UN-Habitat Engages Urban Planners in Climate Action
UN Photo/Kibae Park
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UN-Habitat held trainings for technicians from Asunción, Paraguay and Maputo, Mozambique, which are pilot cities for UN-Habitat’s City Resilience Profiling Tool, for assessing a city's climate resilience.

The Declaration recommends actions related to economic, social and environmental dimensions, governance, and regional cooperation.

Cities contribute between 37% and 49% of total global emissions, and 70% of the world’s population is expected to live in cities by 2050.

11 November 2017: UN-Habitat’s recent work to ensure that urban development is sustainable, and in line with the New Urban Agenda (NUA), the 2030 Agenda for Sustainable Development and other instruments, has addressed resilience for cities, gender-sensitive urban planning in Bahrain, and climate change as it affects urban planners, among other topics. The UN Economic Commission for Europe’s (UNECE) Committee on Housing and Land Management adopted a declaration on Sustainable Housing and Urban Development.

UN-Habitat held a series of training sessions for technicians from Asunción, Paraguay, and Maputo, Mozambique, as part of a joint initiative between the European Commission, the UN Office for Disaster Reduction (UNISDR) and UN-Habitat titled, ‘Making Cities More Sustainable and Resilient.’ Asunción and Maputo are two of the pilot cities that are already implementing UN-Habitat’s City Resilience Profiling Tool, by which a city can assess its urban resilience. Trainings in Asunción in November addressed the city’s water cycle, and also focused on data gathering to identify resilience actions and priorities. In Maputo in September, capacity-building sessions convened with city council members and staff, and staff from Barcelona’s city council shared their experiences implementing the Tool. UN-Habitat aims to replicate this city-to-city collaboration as called for in the NUA and 203o Agenda. [UN-Habitat Press Release] [City Resilience Profiling Tool]

In order to implement gender-sensitive urban planning in Bahrain, UN-Habitat, with the Supreme Council for Women and the Bahrain Engineering Association, organized the ‘Bahrain Conference on Women and Engineering’ and a training workshop on ‘Gender in Urban Planning and Design,’ both of which convened in Manama, Bahrain, in early November 2017. Discussions highlighted: gender-sensitive urban development policies and plans; how connectivity, density and mixed uses can benefit women; and the need for localized gender disaggregated data to better inform planning. Approximately 50 Bahraini female engineers attended the training workshop, which also aimed to raise awareness and understanding on gender equality and on the role of urban planning for women’s empowerment. [UN-Habitat Press Release]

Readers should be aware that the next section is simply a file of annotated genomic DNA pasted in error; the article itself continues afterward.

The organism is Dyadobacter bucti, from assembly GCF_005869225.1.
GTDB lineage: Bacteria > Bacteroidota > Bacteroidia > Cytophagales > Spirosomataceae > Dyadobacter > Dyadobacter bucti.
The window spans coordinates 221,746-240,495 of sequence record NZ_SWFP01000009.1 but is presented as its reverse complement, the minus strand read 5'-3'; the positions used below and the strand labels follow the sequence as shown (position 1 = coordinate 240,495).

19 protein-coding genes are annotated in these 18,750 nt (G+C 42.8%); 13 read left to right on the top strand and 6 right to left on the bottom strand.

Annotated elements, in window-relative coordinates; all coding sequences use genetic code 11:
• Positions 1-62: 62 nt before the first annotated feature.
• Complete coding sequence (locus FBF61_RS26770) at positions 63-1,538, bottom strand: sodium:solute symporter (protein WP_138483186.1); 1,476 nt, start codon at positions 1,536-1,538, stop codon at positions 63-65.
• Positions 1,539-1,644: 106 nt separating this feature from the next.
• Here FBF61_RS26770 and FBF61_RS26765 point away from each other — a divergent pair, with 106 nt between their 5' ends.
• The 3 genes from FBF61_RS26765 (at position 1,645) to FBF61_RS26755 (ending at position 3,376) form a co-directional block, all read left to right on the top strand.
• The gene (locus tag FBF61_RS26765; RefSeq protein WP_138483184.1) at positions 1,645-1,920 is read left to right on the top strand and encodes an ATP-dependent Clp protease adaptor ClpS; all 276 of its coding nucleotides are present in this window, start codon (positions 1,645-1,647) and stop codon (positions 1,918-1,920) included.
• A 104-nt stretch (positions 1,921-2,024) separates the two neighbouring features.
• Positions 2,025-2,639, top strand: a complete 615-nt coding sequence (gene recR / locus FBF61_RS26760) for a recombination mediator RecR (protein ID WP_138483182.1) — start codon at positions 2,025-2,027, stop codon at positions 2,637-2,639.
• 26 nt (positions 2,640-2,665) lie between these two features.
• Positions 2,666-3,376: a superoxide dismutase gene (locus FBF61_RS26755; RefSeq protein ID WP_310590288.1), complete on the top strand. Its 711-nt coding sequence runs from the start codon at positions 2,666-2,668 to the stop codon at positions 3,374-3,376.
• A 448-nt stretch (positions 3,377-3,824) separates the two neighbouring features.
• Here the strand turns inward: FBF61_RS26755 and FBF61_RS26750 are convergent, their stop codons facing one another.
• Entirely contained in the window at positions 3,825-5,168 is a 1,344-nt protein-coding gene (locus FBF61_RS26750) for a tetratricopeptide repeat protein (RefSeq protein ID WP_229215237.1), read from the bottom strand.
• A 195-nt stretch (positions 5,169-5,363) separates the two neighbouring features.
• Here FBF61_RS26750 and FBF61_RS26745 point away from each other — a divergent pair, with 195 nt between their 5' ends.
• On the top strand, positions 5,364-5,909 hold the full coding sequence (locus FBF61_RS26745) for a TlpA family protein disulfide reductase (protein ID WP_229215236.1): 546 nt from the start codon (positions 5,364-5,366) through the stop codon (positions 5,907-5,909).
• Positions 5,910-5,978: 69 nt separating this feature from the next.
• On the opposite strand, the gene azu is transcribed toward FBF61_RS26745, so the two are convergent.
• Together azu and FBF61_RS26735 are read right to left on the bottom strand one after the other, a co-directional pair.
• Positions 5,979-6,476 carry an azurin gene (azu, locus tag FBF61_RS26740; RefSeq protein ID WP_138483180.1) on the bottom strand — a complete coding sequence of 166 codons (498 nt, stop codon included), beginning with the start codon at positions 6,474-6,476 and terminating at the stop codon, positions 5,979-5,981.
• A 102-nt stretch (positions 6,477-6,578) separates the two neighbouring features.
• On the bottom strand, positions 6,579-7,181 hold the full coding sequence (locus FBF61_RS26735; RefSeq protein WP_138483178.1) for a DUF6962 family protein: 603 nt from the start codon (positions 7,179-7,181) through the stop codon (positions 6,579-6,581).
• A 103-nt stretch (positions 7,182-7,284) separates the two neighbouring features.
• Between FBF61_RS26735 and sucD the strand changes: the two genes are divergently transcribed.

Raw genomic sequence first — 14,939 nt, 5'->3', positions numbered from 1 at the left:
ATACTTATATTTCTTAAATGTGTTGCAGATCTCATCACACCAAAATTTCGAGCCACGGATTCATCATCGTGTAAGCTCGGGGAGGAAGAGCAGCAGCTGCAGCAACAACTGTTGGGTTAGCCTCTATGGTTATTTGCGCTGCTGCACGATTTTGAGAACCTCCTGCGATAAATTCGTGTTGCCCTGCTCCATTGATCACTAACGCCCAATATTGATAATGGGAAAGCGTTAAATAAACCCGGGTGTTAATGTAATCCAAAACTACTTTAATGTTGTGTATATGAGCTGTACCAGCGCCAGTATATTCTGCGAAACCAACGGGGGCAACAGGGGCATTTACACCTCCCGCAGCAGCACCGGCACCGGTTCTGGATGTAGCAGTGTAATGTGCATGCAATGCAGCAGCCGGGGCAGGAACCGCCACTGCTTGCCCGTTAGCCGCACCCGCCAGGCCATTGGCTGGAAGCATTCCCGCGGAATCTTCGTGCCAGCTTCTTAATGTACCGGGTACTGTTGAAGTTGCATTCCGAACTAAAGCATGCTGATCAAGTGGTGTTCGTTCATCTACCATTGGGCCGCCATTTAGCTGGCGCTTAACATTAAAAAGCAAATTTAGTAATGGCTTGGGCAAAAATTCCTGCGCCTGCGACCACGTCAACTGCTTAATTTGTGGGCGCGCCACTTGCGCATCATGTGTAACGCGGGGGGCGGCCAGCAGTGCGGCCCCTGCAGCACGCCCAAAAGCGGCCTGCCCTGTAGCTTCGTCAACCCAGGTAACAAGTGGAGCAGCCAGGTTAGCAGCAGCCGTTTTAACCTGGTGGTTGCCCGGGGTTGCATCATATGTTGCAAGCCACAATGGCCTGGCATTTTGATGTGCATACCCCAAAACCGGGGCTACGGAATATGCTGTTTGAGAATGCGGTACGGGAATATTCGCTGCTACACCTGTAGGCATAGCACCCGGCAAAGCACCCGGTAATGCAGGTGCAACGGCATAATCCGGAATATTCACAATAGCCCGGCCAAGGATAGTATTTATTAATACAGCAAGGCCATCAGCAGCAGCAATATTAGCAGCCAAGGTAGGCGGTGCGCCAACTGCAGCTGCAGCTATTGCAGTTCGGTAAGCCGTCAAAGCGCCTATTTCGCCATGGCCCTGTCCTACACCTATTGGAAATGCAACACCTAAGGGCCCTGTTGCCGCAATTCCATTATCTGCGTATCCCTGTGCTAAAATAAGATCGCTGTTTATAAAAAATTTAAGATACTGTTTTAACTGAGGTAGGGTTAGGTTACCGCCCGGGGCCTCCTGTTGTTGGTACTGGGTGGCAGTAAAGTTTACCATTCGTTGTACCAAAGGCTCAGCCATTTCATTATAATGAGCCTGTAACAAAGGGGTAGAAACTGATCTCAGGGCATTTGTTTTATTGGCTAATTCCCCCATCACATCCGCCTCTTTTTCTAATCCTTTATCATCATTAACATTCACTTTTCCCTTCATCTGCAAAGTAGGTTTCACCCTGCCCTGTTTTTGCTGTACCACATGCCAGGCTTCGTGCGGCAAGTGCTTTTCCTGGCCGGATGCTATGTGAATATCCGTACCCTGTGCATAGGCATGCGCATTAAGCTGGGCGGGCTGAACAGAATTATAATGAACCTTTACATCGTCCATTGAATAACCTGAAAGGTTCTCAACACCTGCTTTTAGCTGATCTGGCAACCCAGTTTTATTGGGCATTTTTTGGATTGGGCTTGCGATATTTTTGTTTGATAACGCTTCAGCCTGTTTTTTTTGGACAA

UN-Habitat and partners launched an initiative titled, ‘Planners for Climate Action,’ which brings together associations representing more than 80,000 urban and regional planners to contribute to climate discussions and initiatives. The initiative aims to correct the historical exclusion of planning professionals and educators from climate discussions and action. During the initiative’s launch on 11 November 2017 on the sidelines of the UN Climate Change Conference in Bonn, Germany, UN-Habitat Executive Director Joan Clos emphasized the importance of planning to ensure that cities are “climate positive.”

Since cities contribute between 37% and 49% of total global emissions, and 70% of the world’s population is expected to live in cities by 2050, well-planned cities and urban and regional planners are crucial for reducing congestion and pollution, increasing energy efficiency, lowering emissions and building climate resilience. The initiative also aims to, inter alia: advocate for strengthened and accelerated urban/regional planning; help monitor implementation of relevant targets; jointly develop normative guidance and knowledge products; and provide substantive input to ongoing relevant initiatives. [UN-Habitat Press Release]

The UNECE’s Committee on Housing and Land Management adopted the Geneva Ministerial Declaration on Sustainable Housing and Urban Development during the Committee’s 78th session, which convened in Geneva, Switzerland, from 8-10 November 2017. The Declaration reiterates the importance of implementing the 2030 Agenda, the NUA, and the Geneva UN Charter on Sustainable Housing, which aims to ensure access to decent, adequate, affordable and healthy housing. In the Declaration, ministers invite national, regional and local governments and authorities and other stakeholders to work together to address housing and urban challenges. The Declaration recommends actions related to economic, social and environmental dimensions, governance, and regional cooperation.

During the Committee meeting, delegates also discussed: housing for migrants in the UNECE region; a “bottom-up” approach for identifying housing needs through regular population surveys; and the ‘Smart Sustainable City Profile’ for Goris, Armenia, which identifies long-term development priorities for the city, such as improving wastewater management, reducing of risks of natural disasters, and promoting cultural heritage to increase tourism. Delegates also discussed the Geneva UN Charter Centres of Excellence, which aim to further implementation of sustainable urban development and affordable housing measures across the region. [UNECE Press Release] [78th Committee Meeting Website] [Geneva Ministerial Declaration on Sustainable Housing and Urban Development]


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